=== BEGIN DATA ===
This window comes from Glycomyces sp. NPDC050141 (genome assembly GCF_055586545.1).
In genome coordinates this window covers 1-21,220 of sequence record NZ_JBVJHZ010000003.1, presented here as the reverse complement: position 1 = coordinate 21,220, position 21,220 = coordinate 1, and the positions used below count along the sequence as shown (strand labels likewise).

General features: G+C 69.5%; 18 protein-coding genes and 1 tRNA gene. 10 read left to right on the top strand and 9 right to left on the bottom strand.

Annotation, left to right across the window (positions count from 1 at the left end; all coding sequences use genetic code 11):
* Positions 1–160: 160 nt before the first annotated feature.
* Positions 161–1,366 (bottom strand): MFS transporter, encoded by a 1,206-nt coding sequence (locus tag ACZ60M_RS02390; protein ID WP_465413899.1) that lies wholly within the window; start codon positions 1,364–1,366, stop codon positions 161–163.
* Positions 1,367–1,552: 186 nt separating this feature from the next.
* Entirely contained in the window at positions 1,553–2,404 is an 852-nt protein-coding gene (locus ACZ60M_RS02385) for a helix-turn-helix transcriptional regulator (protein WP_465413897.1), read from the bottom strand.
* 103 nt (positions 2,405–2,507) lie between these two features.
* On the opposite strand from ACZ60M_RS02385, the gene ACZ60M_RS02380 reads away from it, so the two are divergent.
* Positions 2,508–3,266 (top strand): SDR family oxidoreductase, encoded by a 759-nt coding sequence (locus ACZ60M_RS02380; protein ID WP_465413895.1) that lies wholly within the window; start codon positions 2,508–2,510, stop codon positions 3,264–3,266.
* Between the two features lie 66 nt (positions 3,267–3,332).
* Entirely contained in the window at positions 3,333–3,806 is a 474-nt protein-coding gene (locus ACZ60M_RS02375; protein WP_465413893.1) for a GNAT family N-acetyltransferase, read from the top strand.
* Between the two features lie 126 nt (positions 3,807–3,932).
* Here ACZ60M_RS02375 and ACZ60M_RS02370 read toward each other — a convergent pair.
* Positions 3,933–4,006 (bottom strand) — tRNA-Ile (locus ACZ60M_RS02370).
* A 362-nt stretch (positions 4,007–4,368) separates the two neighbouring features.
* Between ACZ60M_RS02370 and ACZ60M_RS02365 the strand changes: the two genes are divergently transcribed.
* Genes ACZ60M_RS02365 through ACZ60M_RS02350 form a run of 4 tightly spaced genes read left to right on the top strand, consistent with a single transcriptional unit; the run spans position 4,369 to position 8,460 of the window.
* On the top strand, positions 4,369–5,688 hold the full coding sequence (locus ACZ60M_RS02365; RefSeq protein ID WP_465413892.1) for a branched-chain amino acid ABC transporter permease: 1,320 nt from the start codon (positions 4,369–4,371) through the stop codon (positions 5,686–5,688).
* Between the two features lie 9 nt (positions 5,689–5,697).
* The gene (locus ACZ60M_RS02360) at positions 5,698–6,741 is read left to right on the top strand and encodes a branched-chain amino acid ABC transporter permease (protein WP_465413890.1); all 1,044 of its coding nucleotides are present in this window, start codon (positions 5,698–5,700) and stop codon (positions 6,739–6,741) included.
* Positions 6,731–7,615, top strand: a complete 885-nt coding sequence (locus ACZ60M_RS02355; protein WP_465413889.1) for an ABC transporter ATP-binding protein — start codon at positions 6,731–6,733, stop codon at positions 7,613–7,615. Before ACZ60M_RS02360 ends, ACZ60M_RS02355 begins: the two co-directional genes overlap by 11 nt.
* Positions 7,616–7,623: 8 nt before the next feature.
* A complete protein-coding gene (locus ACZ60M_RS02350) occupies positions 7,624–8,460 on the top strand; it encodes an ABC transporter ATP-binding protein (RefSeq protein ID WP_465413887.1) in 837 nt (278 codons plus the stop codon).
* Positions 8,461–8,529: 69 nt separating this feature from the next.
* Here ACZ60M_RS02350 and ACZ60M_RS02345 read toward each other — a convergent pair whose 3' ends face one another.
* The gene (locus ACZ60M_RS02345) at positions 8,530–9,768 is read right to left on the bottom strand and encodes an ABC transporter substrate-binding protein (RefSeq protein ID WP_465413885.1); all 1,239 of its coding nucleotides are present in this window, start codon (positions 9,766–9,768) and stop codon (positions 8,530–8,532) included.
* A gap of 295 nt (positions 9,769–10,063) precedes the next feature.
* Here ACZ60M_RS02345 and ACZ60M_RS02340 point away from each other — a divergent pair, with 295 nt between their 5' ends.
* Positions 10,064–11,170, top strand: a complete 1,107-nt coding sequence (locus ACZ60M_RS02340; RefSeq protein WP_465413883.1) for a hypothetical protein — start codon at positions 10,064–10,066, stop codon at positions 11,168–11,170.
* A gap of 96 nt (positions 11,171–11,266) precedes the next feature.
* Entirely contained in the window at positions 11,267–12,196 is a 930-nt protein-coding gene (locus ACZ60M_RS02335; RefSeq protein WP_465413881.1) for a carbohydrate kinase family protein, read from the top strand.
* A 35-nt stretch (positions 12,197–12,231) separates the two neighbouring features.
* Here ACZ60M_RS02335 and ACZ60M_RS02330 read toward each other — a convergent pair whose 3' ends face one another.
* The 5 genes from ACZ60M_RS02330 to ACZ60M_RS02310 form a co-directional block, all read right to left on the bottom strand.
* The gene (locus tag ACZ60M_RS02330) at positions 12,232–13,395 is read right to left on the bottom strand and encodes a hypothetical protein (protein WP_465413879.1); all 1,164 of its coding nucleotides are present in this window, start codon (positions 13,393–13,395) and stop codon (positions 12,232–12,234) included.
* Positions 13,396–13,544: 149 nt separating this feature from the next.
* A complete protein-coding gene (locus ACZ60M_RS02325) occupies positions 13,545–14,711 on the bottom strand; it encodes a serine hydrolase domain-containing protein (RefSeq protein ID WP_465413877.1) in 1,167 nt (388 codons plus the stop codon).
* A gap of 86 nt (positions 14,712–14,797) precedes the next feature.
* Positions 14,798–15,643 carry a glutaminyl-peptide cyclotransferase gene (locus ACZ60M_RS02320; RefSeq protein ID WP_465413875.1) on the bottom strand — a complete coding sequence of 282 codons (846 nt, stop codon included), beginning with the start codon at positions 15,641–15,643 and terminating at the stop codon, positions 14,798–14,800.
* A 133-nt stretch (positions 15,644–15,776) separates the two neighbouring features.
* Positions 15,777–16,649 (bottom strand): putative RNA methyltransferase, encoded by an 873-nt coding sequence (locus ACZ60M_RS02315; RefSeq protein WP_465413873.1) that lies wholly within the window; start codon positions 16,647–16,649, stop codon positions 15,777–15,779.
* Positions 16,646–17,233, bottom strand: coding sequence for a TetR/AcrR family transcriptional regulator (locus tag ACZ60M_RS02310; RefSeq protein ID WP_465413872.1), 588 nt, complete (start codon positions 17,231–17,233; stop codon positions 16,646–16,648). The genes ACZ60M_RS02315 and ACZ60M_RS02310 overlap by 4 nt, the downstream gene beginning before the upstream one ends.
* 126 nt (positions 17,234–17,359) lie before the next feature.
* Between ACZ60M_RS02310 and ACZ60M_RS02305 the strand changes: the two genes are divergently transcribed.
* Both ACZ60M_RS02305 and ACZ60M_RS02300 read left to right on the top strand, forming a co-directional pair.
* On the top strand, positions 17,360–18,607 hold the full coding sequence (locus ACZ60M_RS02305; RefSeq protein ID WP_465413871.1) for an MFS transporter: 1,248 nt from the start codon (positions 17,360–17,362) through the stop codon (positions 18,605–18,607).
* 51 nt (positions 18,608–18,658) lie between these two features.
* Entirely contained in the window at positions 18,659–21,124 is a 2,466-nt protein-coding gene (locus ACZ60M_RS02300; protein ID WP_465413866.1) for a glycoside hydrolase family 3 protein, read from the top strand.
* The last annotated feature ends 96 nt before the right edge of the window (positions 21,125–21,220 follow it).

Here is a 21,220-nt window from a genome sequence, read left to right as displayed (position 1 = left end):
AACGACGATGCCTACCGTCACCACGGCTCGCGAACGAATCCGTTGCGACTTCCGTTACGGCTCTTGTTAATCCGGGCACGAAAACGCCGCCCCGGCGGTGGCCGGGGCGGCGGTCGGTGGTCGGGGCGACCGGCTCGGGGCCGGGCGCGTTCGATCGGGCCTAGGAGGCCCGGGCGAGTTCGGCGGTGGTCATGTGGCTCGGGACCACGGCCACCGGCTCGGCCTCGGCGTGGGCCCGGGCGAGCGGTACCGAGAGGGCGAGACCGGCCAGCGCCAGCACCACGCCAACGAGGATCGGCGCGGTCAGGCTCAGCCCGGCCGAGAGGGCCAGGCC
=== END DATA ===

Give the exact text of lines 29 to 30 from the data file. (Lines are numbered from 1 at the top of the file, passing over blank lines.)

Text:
* A gap of 295 nt (positions 9,769–10,063) precedes the next feature.
* Here ACZ60M_RS02345 and ACZ60M_RS02340 point away from each other — a divergent pair, with 295 nt between their 5' ends.